bit opIn(Key key) // possibly return value* instead

Agree, apart from Value* part

my preference, too. I haven't thought too hard about use cases for the value* form.
 Value opIndex(Key key) // throws on missing key

Agree
 void opIndexAssign(Value value, Key key) // insert

Agree
 bit contains(Key key, out Value value)

Agree. (I think it was me that suggested this one, so am bound to agree <g>)

I should have been more careful in attributing the different ideas since my saying "my preferred API" implicitly means I came up with the API, which isn't right.
 void remove(Key key) // ignores missing key

Don't agree with ignoring missing thing, although not 100% about it

I figured removing something that doesn't exist is a no-op. The post-condition that the AA doesn't contain the key is true.
 Value* insert(Key key) // lookup and insert if not present

Don't get this? What get's inserted? Surely it needs a second param, as in <whatever> insert(Key key, Value value): ?? Now, as to <whatever> is, that depends on how you respond to the above question. My suspicion is that you've used Value* so that some can write to it, which I think sucks, I'm afraid. I really don't think D should be flirting with pointers in such cases. Also, what's wrong with the (Key, Value) syntax?

I have a feeling Walter likes the current behavior because of the example in the Array section with the magic line count[word]++; And so I wanted to supply something similar and the best way I could see was "insert": (*count.insert(word))++ A better name would help. I thought of calling it insertKey but then I shortened it to just insert, perhaps by mistake. Having insert take a key and value makes it the effectively the same as opIndexAssign, which seems redundant. If you scroll up you'll see I put the comment "// insert" next to opIndexAssign so arguably this "insert" name needs to change.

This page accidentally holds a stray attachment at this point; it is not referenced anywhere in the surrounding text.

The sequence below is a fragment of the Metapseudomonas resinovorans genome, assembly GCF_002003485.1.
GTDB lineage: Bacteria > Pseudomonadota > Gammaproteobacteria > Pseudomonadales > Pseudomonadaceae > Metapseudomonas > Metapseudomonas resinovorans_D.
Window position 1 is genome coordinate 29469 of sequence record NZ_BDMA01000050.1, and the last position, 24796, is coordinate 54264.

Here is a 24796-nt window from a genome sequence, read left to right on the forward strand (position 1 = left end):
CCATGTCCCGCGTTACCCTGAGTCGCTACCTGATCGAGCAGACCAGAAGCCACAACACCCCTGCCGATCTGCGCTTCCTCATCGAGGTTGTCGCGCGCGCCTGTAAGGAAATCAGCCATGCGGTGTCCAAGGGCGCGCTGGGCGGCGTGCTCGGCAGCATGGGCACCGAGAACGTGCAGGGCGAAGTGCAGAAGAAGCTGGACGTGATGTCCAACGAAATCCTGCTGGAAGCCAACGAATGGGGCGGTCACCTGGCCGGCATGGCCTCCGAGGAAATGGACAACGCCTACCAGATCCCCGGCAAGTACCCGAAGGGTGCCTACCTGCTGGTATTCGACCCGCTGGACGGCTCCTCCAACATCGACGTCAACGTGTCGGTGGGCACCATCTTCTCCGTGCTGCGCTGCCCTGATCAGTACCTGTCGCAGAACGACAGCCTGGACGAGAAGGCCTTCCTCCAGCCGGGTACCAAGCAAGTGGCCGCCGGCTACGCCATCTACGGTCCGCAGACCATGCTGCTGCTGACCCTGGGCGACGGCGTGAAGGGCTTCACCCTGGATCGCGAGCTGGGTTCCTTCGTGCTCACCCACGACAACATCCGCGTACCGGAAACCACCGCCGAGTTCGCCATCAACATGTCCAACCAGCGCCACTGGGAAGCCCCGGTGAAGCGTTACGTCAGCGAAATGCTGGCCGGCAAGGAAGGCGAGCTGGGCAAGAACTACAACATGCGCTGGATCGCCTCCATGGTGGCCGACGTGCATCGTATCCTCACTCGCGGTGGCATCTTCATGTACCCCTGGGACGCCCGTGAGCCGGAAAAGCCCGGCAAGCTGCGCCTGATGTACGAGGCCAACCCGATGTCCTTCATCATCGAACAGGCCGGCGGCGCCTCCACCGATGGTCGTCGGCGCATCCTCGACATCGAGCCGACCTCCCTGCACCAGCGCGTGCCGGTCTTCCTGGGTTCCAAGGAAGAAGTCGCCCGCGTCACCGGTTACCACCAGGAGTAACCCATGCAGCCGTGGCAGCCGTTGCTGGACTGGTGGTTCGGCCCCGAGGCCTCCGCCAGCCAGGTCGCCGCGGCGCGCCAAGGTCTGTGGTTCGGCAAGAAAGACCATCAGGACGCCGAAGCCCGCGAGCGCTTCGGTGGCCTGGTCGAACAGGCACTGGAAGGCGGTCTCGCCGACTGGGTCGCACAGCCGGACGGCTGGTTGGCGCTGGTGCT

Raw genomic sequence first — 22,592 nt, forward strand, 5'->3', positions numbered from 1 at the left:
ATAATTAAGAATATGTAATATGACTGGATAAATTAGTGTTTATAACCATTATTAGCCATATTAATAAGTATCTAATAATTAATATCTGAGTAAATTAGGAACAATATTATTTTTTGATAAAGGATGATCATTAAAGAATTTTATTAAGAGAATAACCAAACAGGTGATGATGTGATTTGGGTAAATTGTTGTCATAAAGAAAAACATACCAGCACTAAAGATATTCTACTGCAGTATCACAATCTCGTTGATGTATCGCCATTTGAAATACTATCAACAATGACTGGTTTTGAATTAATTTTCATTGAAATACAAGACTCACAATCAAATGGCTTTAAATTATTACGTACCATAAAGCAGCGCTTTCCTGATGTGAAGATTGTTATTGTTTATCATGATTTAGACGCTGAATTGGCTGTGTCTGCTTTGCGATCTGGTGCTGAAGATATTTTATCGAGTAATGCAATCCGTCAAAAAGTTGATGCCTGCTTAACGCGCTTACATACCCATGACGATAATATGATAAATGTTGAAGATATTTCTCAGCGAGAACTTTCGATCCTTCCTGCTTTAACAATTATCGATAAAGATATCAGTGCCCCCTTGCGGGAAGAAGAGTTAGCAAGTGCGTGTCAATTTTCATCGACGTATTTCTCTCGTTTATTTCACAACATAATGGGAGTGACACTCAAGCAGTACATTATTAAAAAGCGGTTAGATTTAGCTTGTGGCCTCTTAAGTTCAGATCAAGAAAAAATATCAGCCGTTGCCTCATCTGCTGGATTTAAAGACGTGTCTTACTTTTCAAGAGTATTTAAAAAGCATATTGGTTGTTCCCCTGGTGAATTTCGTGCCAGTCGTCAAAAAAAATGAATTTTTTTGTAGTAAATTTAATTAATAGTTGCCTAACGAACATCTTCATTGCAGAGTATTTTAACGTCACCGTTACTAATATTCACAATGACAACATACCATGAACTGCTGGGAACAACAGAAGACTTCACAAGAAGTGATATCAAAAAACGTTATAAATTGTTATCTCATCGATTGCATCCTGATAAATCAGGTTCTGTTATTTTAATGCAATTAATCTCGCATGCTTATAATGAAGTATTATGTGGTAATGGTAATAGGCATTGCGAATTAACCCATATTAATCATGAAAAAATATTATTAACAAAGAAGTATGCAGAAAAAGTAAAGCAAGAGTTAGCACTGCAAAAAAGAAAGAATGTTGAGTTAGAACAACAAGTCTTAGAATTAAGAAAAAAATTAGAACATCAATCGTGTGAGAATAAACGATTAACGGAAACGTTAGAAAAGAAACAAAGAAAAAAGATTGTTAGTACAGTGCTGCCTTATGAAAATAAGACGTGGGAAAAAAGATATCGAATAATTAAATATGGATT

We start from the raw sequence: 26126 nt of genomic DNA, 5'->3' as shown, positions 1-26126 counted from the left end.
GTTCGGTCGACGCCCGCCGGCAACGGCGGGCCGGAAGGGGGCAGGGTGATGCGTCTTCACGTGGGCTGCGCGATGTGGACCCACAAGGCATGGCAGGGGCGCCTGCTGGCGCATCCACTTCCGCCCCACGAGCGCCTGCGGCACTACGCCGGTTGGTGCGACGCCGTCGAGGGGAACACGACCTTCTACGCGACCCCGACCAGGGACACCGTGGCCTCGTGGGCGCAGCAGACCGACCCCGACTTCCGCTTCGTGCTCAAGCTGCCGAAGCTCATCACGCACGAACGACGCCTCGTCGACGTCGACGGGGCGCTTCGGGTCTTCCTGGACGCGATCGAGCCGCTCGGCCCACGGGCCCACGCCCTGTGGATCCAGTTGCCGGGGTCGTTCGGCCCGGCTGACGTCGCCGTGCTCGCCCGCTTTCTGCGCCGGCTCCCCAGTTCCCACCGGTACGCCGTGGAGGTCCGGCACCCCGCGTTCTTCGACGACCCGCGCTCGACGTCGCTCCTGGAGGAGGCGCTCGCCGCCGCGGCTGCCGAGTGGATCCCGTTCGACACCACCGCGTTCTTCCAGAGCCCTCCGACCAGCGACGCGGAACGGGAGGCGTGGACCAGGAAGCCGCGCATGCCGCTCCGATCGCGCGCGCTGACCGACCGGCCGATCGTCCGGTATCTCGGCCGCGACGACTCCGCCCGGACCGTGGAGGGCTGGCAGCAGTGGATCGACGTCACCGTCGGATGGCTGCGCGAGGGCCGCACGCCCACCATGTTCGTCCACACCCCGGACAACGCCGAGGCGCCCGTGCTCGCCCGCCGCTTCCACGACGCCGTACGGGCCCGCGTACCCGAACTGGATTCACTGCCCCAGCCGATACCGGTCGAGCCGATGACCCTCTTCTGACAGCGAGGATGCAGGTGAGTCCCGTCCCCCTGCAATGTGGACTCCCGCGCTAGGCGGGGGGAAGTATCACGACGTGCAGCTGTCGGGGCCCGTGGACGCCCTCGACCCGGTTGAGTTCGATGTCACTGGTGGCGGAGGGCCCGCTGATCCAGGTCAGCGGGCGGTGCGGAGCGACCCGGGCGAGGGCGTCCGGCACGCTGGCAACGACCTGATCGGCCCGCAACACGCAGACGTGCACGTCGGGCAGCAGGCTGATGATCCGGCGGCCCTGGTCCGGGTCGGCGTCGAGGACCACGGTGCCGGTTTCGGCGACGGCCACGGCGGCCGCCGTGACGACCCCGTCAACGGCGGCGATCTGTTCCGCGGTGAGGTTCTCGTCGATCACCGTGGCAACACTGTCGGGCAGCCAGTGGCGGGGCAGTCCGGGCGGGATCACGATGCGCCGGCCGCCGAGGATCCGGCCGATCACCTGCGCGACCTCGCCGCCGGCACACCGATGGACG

Apr 14 2005
parent reply "Matthew" <admin.hat stlsoft.dot.org> writes:
 bit contains(Key key, out Value value)

Agree. (I think it was me that suggested this one, so am bound to agree <g>)

I should have been more careful in attributing the different ideas since my saying "my preferred API" implicitly means I came up with the API, which isn't right.

It was no problem. Just yanking ya chain. ;)
 void remove(Key key) // ignores missing key

Don't agree with ignoring missing thing, although not 100% about it

I figured removing something that doesn't exist is a no-op. The post-condition that the AA doesn't contain the key is true.

I'm still feeling a bit unsure, but I always err on the side of strictness. If people aren't too tired by now, I'd be interested in hearing thoughts on the matter.
 Value* insert(Key key) // lookup and insert if not present

Don't get this? What get's inserted? Surely it needs a second param, as in <whatever> insert(Key key, Value value): ?? Now, as to <whatever> is, that depends on how you respond to the above question. My suspicion is that you've used Value* so that some can write to it, which I think sucks, I'm afraid. I really don't think D should be flirting with pointers in such cases. Also, what's wrong with the (Key, Value) syntax?